In His Own Words

ScarletScarlet Posts: 3,125Registered Users Curl Neophyte
Tuesday July 12, 9:51 PM YAHOO
Suspect in Dutch filmmaker's murder makes dramatic court room confession


The man accused of killing Dutch filmmaker Theo van Gogh confessed to a Dutch court that he acted out of his religious beliefs, saying he would do "exactly the same" if he were ever set free.

"I take complete responsibility for my actions. I acted purely in the name of my religion," 27-year-old Dutch-Moroccan national Mohammed Bouyeri told the court in Amsterdam on the final day of his trial.

Prosecutor Frits van Straelen demanded a life sentence for Bouyeri for killing Van Gogh on an Amsterdam street on November 2, 2004. He recalled the particular brutality of the murder in broad daylight saying Bouyeri not only shot Van Gogh 15 times but also stabbed him and finally slit his throat.

According to the prosecutor the murder of Van Gogh, an outspoken columnist who often criticised Islam and the multi-cultural society, deeply shocked Dutch society.

The killing -- which happened in plain view of more than 50 witnesses while the filmmaker was cycling to work -- stoked ethnic tensions and sparked a wave of reprisal attacks primarily directed at the Muslim community here.

In addition to a life sentence, the prosecution also demanded that Bouyeri be stripped of his right to vote or stand for election for the rest of his life, "to literally place him outside of our democracy".

After the prosecution's closing statement Bouyeri, who had refused to say anything about his motives during the trial, took the opportunity to make a final statement.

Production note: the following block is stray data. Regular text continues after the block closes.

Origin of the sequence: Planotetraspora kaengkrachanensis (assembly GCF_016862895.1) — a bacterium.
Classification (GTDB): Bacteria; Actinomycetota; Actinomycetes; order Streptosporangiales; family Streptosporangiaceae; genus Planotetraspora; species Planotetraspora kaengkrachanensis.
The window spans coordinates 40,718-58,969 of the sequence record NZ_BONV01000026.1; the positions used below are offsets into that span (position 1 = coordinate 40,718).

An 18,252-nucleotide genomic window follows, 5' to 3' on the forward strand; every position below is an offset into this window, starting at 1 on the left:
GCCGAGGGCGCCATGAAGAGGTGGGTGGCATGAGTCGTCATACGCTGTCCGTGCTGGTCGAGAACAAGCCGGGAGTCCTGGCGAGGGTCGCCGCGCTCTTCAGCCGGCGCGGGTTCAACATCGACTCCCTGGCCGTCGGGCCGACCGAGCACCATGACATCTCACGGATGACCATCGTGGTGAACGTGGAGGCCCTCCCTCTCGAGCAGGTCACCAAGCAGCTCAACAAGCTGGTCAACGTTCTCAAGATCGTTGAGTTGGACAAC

"I can assure you that one day, should I be set free, I would do exactly the same, exactly the same," he said, speaking slowly in sometimes halted Dutch.

He said he felt an obligation to Van Gogh's mother Anneke, present in court, to speak, but offered no sympathy.

"I have to admit I do not feel for you, I do not feel your pain, I cannot -- I don't know what it is like to lose a child," he said as Van Gogh's family and friends looked on.

"I cannot feel for you ... because I believe you are an infidel," he added.

"I acted out of conviction -- not because I hated your son."

Van Gogh's mother listened quietly as Bouyeri, wearing a Palestinian black and white headscarf, spoke with a hint of admiration for her son.

"I cannot accuse your son of hypocrisy because he was not a hypocrite. He said things out of conviction," Bouyeri said of Van Gogh.

Bouyeri told the prosecutor that he concurred with the charges against him and the demand for a life sentence -- a sentence which holds no possibility of parole in the Netherlands.

Several months before he was killed Van Gogh, a distant relative of 19th-century painter Vincent van Gogh, had directed a short film called "Submission", which linked abuse of women to Islam.

A letter was left on his body that included quotations from the Koran and threats to several Dutch politicians, including Somali-born lawmaker Ayaan Hirsi Ali, who wrote the script for "Submission".

Bouyeri was arrested after a shoot-out with the police as he attempted to flee the murder scene.

He is charged with the premeditated murder of Van Gogh, the attempted murder of several police officers and bystanders, illegal possession of firearms, obstructing the work of Hirsi Ali as a member of parliament and threatening her with a terrorist act.

Hirsi Ali spent two months in hiding after the murder and is now under 24-hour protection.

Even though prosecutors have said that Bouyeri was "a leading figure" in a terrorist organization known as the Hofstad group, he has not yet been charged in that connection because of lack of evidence, Van Straelen said.

The Amsterdam court will hand down a verdict in the case on July 26, the three-judge panel said after the trial ended here Tuesday